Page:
Yesterday, the national broadcaster for Iceland revealed the names of the ten artists that will compete in the countries national final. Today, RÚV have revealed the running order that these ten artists will be performing at. They are :
Semi Final 1 (February 9th 2019)
Hatari – Hatrið mun sigra
Hera Björk – Eitt andartak
Kristina Skoubo Bærendsen – Ég á mig sjálf
Þórdís Imsland – Nú og hér
Daníel Óliver – Samt ekki
Semi Final 2 (February 16th 2019)
Elli Grill, Skaði, Glymur – Jeijó, keyrum alla leið
Friðrik Ómar – Hvað ef ég get ekki elskað?
Ívar Daníels – Þú bætir mig
Tara Mobee – Betri án þín
Heiðrún Anna Björnsdóttir – Helgi
Two artists will qualify from each semi final. These performers will then sing live on the grand final on the 2nd March 2019. The broadcaster also reserves the right to put forward a wildcard. Therefore, five songs will compete in the final. This year see's a return to the contest of Friedrik Omar (Euroband 2008), and Hera Bjork (2010 Iceland). Also, in this years line up is the band ' Hatari' (Hate) who have quite a big following.
This year will also see changes to the voting. There will be two semi finals, that will now see both juries, and the public determine which two acts from each semi shall proceed to the final. Previously, it had been left to the public alone.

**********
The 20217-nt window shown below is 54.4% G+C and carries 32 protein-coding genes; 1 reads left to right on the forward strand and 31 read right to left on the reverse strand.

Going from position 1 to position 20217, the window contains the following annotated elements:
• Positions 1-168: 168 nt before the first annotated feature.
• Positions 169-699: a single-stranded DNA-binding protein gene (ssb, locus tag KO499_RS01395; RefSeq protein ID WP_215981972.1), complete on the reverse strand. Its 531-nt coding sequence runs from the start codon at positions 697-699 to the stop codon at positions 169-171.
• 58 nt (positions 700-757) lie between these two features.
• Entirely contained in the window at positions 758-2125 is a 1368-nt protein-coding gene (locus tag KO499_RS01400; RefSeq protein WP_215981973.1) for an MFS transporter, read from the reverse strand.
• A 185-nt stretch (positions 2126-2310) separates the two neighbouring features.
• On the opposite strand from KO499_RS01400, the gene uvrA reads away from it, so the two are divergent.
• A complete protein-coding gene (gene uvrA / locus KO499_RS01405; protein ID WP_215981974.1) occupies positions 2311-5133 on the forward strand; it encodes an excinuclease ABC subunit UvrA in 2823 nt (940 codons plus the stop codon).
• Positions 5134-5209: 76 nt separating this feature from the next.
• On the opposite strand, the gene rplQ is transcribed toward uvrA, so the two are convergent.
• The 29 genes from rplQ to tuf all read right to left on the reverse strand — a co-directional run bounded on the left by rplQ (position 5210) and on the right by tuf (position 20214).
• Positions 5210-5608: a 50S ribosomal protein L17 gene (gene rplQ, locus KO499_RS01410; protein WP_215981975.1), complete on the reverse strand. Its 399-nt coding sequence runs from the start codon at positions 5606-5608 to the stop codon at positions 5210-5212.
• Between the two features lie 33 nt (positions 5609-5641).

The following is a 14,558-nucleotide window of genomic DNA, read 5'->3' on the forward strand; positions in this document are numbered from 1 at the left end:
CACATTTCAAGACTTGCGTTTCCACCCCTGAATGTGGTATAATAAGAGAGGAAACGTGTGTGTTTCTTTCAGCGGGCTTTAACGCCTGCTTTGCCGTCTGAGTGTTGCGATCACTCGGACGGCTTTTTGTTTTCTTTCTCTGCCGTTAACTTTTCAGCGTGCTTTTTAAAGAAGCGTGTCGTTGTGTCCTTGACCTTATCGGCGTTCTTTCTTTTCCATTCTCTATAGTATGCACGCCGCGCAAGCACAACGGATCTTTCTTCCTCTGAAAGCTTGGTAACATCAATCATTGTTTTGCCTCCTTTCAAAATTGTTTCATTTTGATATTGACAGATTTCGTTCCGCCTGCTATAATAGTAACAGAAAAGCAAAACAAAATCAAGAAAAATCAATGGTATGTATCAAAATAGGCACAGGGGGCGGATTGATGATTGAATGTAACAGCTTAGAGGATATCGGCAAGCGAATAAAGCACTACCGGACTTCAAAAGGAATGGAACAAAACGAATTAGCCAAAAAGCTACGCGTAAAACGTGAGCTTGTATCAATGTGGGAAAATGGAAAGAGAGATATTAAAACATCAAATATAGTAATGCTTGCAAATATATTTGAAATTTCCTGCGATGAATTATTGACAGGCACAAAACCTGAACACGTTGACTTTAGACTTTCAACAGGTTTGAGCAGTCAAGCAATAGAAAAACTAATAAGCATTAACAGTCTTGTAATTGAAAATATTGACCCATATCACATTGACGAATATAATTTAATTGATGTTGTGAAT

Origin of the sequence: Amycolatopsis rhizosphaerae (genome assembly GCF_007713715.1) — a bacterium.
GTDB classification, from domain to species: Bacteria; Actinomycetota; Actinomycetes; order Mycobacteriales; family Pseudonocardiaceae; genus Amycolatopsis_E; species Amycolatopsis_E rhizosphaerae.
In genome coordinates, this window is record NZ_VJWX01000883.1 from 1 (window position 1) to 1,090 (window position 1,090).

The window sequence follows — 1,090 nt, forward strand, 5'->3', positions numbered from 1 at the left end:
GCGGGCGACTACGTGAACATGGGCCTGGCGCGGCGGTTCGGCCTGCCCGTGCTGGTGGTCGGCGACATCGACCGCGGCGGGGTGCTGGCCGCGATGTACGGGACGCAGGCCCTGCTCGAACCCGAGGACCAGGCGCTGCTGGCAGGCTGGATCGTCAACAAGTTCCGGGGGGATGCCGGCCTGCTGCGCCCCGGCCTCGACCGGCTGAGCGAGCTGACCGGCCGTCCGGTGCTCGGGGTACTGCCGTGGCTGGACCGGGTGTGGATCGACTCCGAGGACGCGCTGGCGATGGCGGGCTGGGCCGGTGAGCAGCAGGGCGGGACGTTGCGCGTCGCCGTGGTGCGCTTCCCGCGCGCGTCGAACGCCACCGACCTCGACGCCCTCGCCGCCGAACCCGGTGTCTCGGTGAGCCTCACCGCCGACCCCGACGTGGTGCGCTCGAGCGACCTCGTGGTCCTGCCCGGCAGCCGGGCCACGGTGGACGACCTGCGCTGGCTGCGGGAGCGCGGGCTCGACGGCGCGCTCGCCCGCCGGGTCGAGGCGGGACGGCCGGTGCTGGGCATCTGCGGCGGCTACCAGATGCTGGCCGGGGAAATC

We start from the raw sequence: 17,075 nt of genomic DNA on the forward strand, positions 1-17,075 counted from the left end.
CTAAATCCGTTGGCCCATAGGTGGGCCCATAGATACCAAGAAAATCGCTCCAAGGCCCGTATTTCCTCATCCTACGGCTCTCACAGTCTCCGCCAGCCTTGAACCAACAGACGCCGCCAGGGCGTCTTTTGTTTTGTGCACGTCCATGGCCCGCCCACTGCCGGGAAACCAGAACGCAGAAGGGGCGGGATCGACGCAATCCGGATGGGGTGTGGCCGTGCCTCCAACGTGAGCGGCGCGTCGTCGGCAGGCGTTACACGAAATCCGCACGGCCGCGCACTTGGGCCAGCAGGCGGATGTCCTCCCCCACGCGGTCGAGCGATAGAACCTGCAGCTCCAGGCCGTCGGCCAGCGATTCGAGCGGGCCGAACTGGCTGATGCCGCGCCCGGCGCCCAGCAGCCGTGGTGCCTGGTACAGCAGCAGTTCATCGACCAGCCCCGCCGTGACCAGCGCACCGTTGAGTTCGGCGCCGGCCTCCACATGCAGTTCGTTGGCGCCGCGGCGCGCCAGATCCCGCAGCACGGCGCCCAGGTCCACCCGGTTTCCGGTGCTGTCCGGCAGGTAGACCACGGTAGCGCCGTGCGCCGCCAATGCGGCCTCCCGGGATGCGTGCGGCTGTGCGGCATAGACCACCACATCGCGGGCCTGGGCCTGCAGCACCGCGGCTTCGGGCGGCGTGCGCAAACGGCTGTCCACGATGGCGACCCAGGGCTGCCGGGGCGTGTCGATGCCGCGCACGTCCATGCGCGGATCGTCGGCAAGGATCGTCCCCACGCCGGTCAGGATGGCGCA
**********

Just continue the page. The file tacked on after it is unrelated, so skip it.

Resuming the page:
There will also be changes to the grand final, that will see a larger international panel vote. This will consist of ten members. The Icelandic public will also vote too. The final itself will see two rounds of voting. The first round will see two acts proceed to the 'Super Final'. Here, the artists will sing again, and there will be another vote by to determine who will fly to Tel Aviv. In another change, votes already cast in round one for these two will be added to the 'Super Final' votes, with the winner being decided, by the number of votes that has been cast throughout the entire evening.
Iceland last qualified for a Eurovision grand final back in 2014, and it appears that the national broadcaster is keen on them doing so this year. Of all the Nordic nations, Iceland has not performed as well as others in more recent years, with everyone qualifying at least once since 2014.
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